We now see this martyr to the holy cause of matrimony, puffing and blowing beneath the weight of his heavy gun, as he wends his way across the fields towards a certain spot in the forest at which he finally arrives. He looks around him with searching eyes; his brow is clouded with anxiety and impatience. Suddenly his eyes gleam with an expression of joy; but he instantly recovers himself and assumes an air of dignified composure, while he gazes angrily upon the form of a man, who is approaching him through the trees.

"Fool! you have kept me waiting!" said he harshly as the man advanced.

Humbly but with a humility which was more assumed than natural, the "Butler," presented Mr. Fabian with two hares, and two partridges; which would fill his game-bag uncommonly well and ensure a loving welcome upon his return home. After this ceremony was performed Mr. H—— threw his accomplice a few pieces of silver, and when the last named performer in this little scene had vanished, our huntsman fatigued by his arduous exertions cast himself upon a moss-covered bank and was soon continuing the dream which had been so unpleasantly interrupted by his sweet Ulgenie.

* * * * *

"In the woods, near the sea I have lived Many a day! Ho, ho, ho, Ha, ha, ha, It is so lovely on the earth!"

Thus sang or hummed Carl as he proceeded on his way.

Suddenly he experienced a strong desire to rush into the woods to listen to the sighing of the wind as it swept through the high branches of the trees. In this music Carl took such delight that he would listen to it, for hours, while great tears of pleasure and excitement would roll down his sun-burnt cheeks. But it was the pleasure and excitement of a religious enthusiast in the house of the God he worshipped. Carl never spoke of these sentiments, and how would it have been possible for him to do so. He never thought from whence they originated. He followed his inclination only.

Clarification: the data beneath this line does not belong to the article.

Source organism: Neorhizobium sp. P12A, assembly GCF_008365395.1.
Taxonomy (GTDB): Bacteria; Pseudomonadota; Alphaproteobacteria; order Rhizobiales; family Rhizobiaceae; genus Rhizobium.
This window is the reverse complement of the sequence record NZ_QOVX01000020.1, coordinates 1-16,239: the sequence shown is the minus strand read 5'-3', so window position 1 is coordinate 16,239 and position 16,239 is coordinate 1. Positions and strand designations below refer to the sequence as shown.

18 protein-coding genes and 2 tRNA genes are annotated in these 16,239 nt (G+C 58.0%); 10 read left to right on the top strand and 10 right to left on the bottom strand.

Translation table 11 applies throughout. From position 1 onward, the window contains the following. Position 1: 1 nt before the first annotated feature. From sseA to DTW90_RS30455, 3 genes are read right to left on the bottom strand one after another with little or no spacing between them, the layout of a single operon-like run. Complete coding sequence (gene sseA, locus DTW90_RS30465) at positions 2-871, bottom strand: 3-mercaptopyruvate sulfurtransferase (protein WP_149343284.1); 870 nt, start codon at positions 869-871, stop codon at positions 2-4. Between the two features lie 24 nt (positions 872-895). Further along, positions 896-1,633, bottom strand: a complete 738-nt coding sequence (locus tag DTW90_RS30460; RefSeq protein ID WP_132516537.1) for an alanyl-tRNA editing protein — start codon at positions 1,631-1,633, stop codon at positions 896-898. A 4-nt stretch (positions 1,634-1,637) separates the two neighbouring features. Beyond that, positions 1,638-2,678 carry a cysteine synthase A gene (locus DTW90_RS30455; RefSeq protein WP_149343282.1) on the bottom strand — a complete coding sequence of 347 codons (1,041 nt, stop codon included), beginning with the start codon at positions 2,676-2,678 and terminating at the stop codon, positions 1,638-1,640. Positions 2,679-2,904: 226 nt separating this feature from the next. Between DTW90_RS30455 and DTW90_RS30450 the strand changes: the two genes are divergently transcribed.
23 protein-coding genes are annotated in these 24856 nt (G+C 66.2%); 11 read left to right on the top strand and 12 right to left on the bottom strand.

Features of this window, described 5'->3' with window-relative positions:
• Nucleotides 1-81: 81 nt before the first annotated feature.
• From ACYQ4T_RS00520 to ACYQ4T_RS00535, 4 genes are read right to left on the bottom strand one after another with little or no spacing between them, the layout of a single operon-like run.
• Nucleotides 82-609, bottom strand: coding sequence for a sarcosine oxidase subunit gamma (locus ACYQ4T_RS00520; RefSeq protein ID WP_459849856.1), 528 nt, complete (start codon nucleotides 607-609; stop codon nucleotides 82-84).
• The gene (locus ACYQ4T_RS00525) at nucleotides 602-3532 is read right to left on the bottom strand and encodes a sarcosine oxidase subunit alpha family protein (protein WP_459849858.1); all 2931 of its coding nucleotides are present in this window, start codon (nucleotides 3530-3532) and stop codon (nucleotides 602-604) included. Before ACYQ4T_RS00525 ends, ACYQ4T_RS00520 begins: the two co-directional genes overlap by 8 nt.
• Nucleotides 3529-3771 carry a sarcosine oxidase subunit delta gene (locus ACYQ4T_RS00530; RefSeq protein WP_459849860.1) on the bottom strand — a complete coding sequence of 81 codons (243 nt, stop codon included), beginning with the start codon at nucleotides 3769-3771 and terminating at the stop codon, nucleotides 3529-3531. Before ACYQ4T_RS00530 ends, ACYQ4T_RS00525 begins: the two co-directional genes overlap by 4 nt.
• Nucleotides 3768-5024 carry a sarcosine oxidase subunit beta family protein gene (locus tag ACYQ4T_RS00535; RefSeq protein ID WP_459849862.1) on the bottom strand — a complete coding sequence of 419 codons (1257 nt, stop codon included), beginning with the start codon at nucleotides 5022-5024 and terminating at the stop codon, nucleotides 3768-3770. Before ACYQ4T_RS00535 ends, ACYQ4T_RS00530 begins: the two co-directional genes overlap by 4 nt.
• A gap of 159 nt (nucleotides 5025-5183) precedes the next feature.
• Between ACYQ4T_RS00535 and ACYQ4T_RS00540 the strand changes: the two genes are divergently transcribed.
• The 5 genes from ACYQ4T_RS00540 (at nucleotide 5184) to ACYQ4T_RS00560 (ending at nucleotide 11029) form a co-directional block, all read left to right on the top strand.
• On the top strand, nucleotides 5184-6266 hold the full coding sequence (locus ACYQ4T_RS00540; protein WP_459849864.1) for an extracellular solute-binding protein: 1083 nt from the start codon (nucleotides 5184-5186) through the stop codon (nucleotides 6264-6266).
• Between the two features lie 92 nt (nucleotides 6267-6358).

While Carl was thus engaged he suddenly saw an object which caused him instantly to neglect the sound of his favorite music. In the grass near the fence over which Carl was about climbing, he saw the slumbering huntsman, with the freshly killed game reposing at his side.

Carl, without knowing why, had conceived the idea that Magde disliked Mr. Fabian H——, and as for himself, he instinctively hated that worthy gentleman. And another thought entered his head as he looked upon the game. He remembered that Magde had once said: "Ah! had we but a hare or a partridge, how delicious it would be! But such things are too good for us, they must be sent to the manor house."

Carl laughed silently. He extended his hand towards the sleeping man, and then withdrew it undecidedly. Our friend Carl possessed a few indistinct ideas concerning the law of meum and teum. By dint of great exertion, his father had implanted in his mind the great necessity of observing the eighth commandment, and upon the present occasion the lesson of his younger days interfered in a great degree with the accomplishment of his present designs; for as he gazed upon the objects of his envy, he muttered to himself:

"The Eighth Commandment: Thou shalt not steal!"

His brain was not only troubled with the eighth, but the words of the tenth commandment came to his memory, "Thou shalt not covet thy neighbor's wife, nor his servant, nor his maid, nor his ox, nor his ass."

As he thus spoke, and thought first of the commandments and then of Magde, he continued to advance and retreat, wavering in his decision, and he might have remained in this state until Mr. Fabian awoke, had not a bright idea forced itself upon his mind.

"O," exclaimed he, "the commandments say nothing about game!" and as even the veriest simpleton has it in his power to convince himself of the purity of an action, however wrong, Carl soon satisfied himself with the excuse which he had so ingeniously invented. He entirely forgot the closing line of the commandment, "nor anything that is his," which, however, would not bear consideration on that occasion. He therefore seized the two hares that were nearest him, and by the assistance of a long stick he gained possession of the partridges also.

In the meantime, Mr. Fabian's assistant, who had not yet left the forest, having been attracted by Carl's movements, had been an eye-witness to his proceedings. But instead of warning the lad of his crime, the spectator seemed rather to rejoice at his patron's misfortune. He might safely do this, for after the crime had been committed, he could easily disclose the name of the thief, and thus avert suspicion from himself. He thought that Mr. H—— would not injure a person of Carl's character, and that at all events he would be likely to receive a proper reward for any zeal he should exert to promote the interest of his employer. Carl had discovered that his actions had been observed; but as the spectator, by sundry winks and nods, seemed rather to encourage than to prevent him, Carl proceeded without fear.

And now, having won the victory, he hastened to Magde.

But here trouble awaited him.